Parents are concerned when their little ones are born three weeks or more before their due date because premature babies are often at greater risk of having health problems. Even more worrisome: premature birth has been associated with an increased possibility of problems with learning and thinking skills later in life.
Well, here’s a bit of hopeful news: a new study from Sweden found that a majority of people born prematurely between the 1970s and 1990s survived into adulthood without experiencing serious health complications.
Researchers followed babies born in Sweden from 1973 to 1997, 5.8% of whom were born preterm. They then looked at the health conditions of these people through 2015 — they were around 18 to 43 years old during this period — and examined whether they had any diseases like heart disease, high blood pressure, diabetes, lung disease, and neuropsychiatric disorders.
The study, published in the Journal of the American Medical Association (JAMA), found 55% of these premature babies, experienced no serious physical or mental health issues, compared to 63% of full-term babies.
“Our findings reflect the apparent resilience of preterm birth survivors in maintaining good health,” said Dr. Casey Crump, lead author of the study to Reuters.
Dr. Crump, who is also a researcher at the Icahn School of Medicine at Mount Sinai in New York City, adds, “Despite increased risks of several chronic disorders the majority can still have good overall health in adulthood.”
After birth, premature babies often have breathing issues and difficulty digesting food. Some premature infants may also encounter long-term challenges like impaired vision, hearing and cognitive skills, and social and behavioral problems.
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For these reasons, researchers focused on chronic health issues that were typically contracted by adolescents and young adults like asthma, high blood pressure, diabetes, and mental health issues. They also looked at health problems that could show up later in life like chronic lung, kidney, and liver diseases.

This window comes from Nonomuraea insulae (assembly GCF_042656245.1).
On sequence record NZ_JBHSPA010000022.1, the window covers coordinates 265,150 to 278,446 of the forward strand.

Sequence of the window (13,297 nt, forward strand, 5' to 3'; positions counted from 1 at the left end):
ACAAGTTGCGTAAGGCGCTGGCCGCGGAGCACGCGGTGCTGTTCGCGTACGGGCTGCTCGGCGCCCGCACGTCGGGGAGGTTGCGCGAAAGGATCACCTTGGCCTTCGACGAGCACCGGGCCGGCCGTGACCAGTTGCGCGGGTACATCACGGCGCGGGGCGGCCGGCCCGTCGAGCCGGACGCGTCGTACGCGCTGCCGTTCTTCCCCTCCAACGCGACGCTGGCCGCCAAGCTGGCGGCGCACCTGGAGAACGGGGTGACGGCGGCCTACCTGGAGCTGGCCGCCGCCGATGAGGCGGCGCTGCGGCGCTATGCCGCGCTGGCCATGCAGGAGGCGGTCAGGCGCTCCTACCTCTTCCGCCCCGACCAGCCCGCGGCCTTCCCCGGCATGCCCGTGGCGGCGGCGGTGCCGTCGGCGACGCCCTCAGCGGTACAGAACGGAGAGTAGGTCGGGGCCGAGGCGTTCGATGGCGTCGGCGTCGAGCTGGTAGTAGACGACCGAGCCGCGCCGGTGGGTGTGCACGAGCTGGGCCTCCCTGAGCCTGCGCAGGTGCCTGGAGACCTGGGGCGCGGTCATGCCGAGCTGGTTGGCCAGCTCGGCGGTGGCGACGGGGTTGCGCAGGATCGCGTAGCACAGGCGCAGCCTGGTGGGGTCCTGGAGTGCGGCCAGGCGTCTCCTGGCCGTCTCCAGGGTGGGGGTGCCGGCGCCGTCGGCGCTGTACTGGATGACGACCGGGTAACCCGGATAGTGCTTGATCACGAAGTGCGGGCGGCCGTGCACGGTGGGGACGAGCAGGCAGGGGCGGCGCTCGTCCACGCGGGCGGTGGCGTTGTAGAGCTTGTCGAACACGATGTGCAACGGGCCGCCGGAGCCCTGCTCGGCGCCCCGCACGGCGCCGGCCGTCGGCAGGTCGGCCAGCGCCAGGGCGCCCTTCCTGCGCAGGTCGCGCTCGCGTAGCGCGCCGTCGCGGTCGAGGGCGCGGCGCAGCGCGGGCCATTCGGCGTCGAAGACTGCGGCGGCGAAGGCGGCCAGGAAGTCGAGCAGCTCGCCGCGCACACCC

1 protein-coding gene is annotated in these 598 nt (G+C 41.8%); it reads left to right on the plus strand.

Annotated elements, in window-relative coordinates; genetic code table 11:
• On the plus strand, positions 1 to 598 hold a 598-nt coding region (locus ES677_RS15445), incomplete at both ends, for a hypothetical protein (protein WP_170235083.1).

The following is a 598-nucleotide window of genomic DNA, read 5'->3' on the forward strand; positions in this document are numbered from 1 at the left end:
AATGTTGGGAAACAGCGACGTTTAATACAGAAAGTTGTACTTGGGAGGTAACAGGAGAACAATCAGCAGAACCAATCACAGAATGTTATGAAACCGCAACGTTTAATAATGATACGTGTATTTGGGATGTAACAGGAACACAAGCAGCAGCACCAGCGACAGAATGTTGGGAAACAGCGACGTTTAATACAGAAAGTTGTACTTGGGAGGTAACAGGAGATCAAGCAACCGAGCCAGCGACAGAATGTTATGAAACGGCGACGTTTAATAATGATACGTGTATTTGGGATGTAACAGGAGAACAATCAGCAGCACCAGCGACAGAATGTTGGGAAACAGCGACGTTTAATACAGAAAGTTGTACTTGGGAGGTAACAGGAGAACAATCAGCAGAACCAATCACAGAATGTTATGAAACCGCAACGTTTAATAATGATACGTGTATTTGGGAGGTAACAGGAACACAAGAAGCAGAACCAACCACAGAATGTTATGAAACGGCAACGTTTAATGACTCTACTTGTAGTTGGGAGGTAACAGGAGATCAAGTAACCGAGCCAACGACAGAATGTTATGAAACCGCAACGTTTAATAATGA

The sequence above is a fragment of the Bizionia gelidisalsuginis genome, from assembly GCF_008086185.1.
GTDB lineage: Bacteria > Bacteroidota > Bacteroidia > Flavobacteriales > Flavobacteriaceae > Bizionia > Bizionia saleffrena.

Only 22% of extremely preterm babies — those who are born at 22 to 27 weeks gestation — were alive without any serious chronic health problems by the end of the study. However, the numbers of this outcome steadily got better the longer babies were inside the womb.
According to the study, 49% of very preterm babies — born at 28 to 33 weeks — and 58% of late preterm infants — born at 34 to 36 weeks — were alive and generally healthy by early adulthood.
Because the study was conducted in Sweden, a country that has a national health care program, researchers say that their findings may be different from outcomes in other countries.
However, if there’s one thing that parents can take away from this, it’s that the survival rates of premature babies have steadily gone up over the years. This generation’s preemies also have a good chance at longer, healthier lives.
Breast milk is not only the best nutrition for all babies, but it is vital for a preemie’s brain development. Click here to find out how it can help.